Louise Hare is the author of This Lovely City (HQ, HarperCollins), available now in hardback, audio download, and e-book.
Lockdown when you live alone leads to a very particular feeling of discombobulation. In March, I had just quit my career in the travel industry to write full-time. But just as my hobby became my dream job (and my first book was published), my brain turned to mush. Anxiety, a heady combination of book publication panic and corona-related stress, led to insomnia. Words on a page refused to make sense. I resorted to rewatching shows on Netflix because I couldn’t concentrate on anything new (special mentions to Schitt’s Creek and RuPaul’s Drag Race, my saviours).
One afternoon, bored of box sets and endlessly refreshing social media apps on my phone, I came across an Instagram ad for Stitch and Story’s knitting kit. When I was a child my grandma attempted to teach me the basics of knitting, but I was so bad that even a scarf came out looking as though it had been dragged through a holly bush. I don’t know why I thought that now, 30 years later, it was time to try again, but £35 for the kit — everything you need to make a small pom-pom hat, including needles, yarn, a pattern, and the instructions — seemed like a low-risk investment.
I’m not going to lie and say that I picked it up instantly. I made several false starts and watched all the Stitch and Story instructional videos, plus a load more on YouTube, but once I finally got going, it only took a couple of days to finish. Surprisingly, the finished piece actually looked quite decent: a stylish baby hat, knitted in soft, mustard-coloured, 100 percent merino wool with a jaunty grey faux-fur pom-pom fixed to the top. I posted the hat to a good friend whose son had just been born, and I was so proud when he sent me a picture of his newborn wearing something I’d made.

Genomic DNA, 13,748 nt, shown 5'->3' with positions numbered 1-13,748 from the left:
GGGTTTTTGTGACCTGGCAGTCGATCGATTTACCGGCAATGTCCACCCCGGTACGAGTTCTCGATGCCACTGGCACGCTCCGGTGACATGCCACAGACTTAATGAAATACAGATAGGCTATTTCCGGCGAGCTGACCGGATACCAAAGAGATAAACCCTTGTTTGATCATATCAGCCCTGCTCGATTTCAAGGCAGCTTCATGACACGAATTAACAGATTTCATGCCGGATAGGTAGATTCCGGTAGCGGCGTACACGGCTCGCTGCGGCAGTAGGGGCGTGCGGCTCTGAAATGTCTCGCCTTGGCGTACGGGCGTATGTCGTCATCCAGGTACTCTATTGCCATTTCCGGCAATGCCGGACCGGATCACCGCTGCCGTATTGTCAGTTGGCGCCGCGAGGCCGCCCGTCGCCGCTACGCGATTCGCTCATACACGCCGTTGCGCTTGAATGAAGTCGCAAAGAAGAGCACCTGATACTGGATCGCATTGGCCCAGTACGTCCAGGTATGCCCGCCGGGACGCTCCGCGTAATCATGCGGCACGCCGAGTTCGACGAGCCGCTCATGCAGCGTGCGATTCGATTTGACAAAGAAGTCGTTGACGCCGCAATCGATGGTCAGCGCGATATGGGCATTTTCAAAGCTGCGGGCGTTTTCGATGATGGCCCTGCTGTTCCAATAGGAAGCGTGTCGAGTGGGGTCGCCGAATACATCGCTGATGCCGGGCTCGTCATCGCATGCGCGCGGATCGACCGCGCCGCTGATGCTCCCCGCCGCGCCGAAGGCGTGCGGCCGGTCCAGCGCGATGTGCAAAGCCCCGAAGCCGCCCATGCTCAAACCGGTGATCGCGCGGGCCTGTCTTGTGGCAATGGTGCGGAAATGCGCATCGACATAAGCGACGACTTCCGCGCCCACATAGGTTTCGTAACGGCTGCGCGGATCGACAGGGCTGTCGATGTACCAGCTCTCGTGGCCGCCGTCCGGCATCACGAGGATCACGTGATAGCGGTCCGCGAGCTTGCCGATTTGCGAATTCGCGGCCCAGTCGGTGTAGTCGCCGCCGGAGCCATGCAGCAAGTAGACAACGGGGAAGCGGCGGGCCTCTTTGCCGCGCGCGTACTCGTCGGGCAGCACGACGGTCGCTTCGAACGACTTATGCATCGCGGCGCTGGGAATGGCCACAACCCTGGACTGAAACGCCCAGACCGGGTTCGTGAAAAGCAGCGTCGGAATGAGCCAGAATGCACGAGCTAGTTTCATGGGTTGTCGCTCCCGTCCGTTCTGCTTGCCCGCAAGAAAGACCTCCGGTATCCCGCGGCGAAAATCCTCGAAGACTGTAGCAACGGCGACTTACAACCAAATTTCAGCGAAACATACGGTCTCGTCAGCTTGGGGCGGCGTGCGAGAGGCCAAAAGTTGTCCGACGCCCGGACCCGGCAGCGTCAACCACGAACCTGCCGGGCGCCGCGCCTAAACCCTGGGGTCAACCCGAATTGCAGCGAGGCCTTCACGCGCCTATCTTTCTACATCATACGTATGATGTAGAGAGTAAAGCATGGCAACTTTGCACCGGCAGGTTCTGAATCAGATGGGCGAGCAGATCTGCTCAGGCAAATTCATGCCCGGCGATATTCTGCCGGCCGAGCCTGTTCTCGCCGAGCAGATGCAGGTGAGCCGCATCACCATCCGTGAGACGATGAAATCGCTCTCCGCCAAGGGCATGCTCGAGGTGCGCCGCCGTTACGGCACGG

My project over, I felt a sort of loss. One hat wasn’t enough. For reviewing my initial purchase, Stitch and Story offered me a 10 percent discount and so I ordered another kit and made a snood. I found that I finished making this unsatisfyingly quickly so I bought a cardigan kit (a much larger and trickier project — I’m currently still working on it). Knitting is a soothing addiction and though I’m an enthusiastic knitter I’m not yet brave enough to dive into the world of designing my own knitwear. So, for now, I like the Stitch and Story kits — I love the soft merino wool that many of them use, ordering is easy, delivery prompt, and the patterns are forgiving for a rookie like me.
When I’m finished with this cardigan, I’m thinking of a jumper and maybe some fingerless gloves for when the weather turns colder. But I can’t see myself giving up my new hobby post-lockdown. Maybe it’s the repetitive rhythm, the knit one, purl one, that clears my mind and lets me regain my focus. Or perhaps it’s just that I’m no longer putting pressure on myself to fill my free time with word counts and self-imposed deadlines. Either way, I find that I am writing more than ever, I’m reading books that have sat on my bookcase for years, and I’m sleeping again.
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